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World > Africa > Morocco > Government and Political Conditions (Notes)

Morocco - Government and Political Conditions (Notes)


GOVERNMENT AND POLITICAL CONDITIONS
Morocco is divided into 16 administrative regions (further broken into provinces and prefectures); the regions are administered by Walis (governors) appointed by the King.

The Moroccan Constitution provides for a monarchy with a Parliament and an independent judiciary. Ultimate authority rests with the King. He presides over the Council of Ministers; appoints the prime minister following legislative elections; appoints all members of the government taking into account the prime minister's recommendations; and may, at his discretion, terminate the tenure of any minister, dissolve the Parliament, call for new elections, or rule by decree. The King is the head of the military and the country's religious leader.

Since the constitutional reform of 1996, the bicameral legislature consists of a lower chamber called the Chamber of Representatives, which is directly elected, and an upper chamber, the Chamber of Counselors, whose members are indirectly elected through various regional, local, and professional councils. The councils' members themselves are elected directly. Parliament's powers, though limited, were expanded under the 1992 and 1996 constitutional revisions to include budgetary matters, approval authority, and establishing commissions of inquiry to investigate the government's actions. The lower chamber of Parliament may dissolve the government through a vote of no confidence.

The last parliamentary elections were held in November 2002 and were considered largely free, fair, and transparent. At that time, King Mohammed VI formed a government appointing then Interior Minister Driss Jettou as Prime Minister. Cabinet level positions were drawn from most major parties in the coalition.

Following the 2002 elections, King Mohammed VI highlighted several goals toward which the new government should work: gainful employment, economic development, meaningful education, and increased housing availability. To meet the King?s objectives, the Jettou government embarked on a series of initiatives and reforms, which he laid out in his early days as Prime Minister.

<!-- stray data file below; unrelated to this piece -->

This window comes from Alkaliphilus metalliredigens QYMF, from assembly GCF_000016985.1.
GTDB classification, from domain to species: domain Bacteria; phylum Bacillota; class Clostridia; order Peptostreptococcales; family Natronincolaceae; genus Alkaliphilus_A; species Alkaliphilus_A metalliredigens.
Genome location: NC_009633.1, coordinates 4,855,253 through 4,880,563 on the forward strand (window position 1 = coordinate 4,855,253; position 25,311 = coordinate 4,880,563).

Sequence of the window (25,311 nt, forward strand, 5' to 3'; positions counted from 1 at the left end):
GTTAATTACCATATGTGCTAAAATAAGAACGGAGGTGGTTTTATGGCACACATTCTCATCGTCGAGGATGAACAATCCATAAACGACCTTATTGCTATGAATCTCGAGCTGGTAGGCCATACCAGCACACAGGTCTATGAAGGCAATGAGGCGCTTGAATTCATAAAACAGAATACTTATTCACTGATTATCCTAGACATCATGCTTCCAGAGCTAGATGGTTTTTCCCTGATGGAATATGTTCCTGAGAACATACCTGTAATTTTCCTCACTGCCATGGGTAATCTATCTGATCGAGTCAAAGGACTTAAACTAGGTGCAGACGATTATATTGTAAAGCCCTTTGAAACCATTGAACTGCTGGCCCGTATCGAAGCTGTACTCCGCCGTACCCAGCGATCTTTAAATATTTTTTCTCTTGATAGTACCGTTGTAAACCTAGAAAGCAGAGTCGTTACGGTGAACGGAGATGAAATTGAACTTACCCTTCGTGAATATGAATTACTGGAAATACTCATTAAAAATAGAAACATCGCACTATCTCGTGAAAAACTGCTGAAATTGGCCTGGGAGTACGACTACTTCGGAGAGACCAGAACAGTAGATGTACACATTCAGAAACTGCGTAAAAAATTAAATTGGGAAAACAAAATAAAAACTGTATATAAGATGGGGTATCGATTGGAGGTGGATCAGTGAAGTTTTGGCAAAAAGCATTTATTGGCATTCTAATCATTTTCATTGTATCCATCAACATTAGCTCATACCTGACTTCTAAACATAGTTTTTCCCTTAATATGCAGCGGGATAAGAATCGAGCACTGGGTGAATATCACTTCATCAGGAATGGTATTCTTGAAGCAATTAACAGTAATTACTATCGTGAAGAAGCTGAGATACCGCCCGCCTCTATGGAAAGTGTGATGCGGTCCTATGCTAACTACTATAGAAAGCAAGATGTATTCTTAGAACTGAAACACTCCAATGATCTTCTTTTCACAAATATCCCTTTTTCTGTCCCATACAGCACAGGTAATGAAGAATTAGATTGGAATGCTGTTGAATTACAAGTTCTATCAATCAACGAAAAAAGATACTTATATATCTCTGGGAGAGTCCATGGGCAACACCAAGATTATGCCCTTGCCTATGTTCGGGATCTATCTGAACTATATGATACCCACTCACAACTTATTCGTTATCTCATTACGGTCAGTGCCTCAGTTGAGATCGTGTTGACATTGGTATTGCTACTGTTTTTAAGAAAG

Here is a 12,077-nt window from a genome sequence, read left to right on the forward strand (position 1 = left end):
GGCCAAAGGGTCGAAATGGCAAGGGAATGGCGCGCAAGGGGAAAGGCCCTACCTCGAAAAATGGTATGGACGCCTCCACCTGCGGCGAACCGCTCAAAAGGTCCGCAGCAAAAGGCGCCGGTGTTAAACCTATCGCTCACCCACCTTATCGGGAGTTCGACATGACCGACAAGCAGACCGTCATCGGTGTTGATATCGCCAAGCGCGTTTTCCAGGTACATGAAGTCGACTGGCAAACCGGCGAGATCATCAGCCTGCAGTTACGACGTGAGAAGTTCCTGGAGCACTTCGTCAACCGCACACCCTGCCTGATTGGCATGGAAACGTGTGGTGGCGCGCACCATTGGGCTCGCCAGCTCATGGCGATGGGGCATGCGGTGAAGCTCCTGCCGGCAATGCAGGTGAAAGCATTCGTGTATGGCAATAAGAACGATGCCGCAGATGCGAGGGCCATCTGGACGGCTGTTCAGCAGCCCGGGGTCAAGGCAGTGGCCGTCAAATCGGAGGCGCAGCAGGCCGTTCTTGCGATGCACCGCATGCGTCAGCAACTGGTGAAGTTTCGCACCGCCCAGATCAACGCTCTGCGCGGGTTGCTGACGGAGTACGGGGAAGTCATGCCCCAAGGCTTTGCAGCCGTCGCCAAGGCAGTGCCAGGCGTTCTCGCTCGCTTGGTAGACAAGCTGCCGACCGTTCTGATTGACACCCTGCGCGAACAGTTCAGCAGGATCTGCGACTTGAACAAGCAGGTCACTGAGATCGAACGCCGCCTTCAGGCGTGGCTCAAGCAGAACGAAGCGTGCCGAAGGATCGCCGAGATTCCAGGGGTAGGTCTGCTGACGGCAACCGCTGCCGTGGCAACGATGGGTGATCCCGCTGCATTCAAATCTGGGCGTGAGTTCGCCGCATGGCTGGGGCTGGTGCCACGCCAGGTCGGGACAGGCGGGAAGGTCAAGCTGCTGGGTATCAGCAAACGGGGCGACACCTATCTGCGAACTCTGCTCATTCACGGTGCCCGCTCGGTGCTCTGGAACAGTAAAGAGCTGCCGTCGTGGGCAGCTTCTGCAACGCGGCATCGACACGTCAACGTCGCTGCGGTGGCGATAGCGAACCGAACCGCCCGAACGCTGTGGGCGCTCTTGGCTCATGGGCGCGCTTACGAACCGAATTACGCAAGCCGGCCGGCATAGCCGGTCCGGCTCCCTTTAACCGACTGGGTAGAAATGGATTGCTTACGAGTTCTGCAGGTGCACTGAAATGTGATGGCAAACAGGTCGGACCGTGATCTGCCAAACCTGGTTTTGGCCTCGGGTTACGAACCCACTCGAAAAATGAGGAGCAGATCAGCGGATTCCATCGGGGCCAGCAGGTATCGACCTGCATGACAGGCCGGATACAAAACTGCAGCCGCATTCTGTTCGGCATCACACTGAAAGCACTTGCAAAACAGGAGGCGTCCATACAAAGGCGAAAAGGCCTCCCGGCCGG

Jettou emphasized that first and foremost, modernization and revitalization of the country?s infrastructure (roads, trains, communications, water, etc.) and national economy (support for Moroccan businesses, preparations for competition, modernization of modes of production, etc.), were necessary towards development progress in Morocco.



In order to create employment opportunities, the government is promoting investment in the tourism, industrial, fishing, and service industries, and is ameliorating, restructuring, and modernizing the education system.

Preparations are currently underway for the next parliamentary elections in September 2007.

Principal Government Officials
Head of State--King Mohammed VI
Prime Minister--Driss Jettou
Minister of Foreign Affairs and Cooperation--Mohammed Benaissa
Ambassador to the United States--Aziz Mekouar
Ambassador to the United Nations--El Mostafa Sahel

Morocco maintains an embassy in the United States at 1601 - 21st Street NW, Washington, DC 20009 (tel. 202-462-7979).


Facts at a Glance: Geography - People - Government - Economy - Communications - Transportation - Military - Climate - Current Time - Ranking Positions - Moroccan Dirham Exchange Rates
Notes and Commentary: People - Economy - Government and Political Conditions - Historical Highlights - Foreign Relations - Relations with U.S.



Facts at a Glance
Geography
People
Government
Economy
Communications
Transportation
Military
Climate
Current Time
Ranking Positions
Moroccan Dirham Exchange Rates


Notes and Commentary
People
Economy
Government and Political Conditions
Historical Highlights
Foreign Relations
Relations with U.S.





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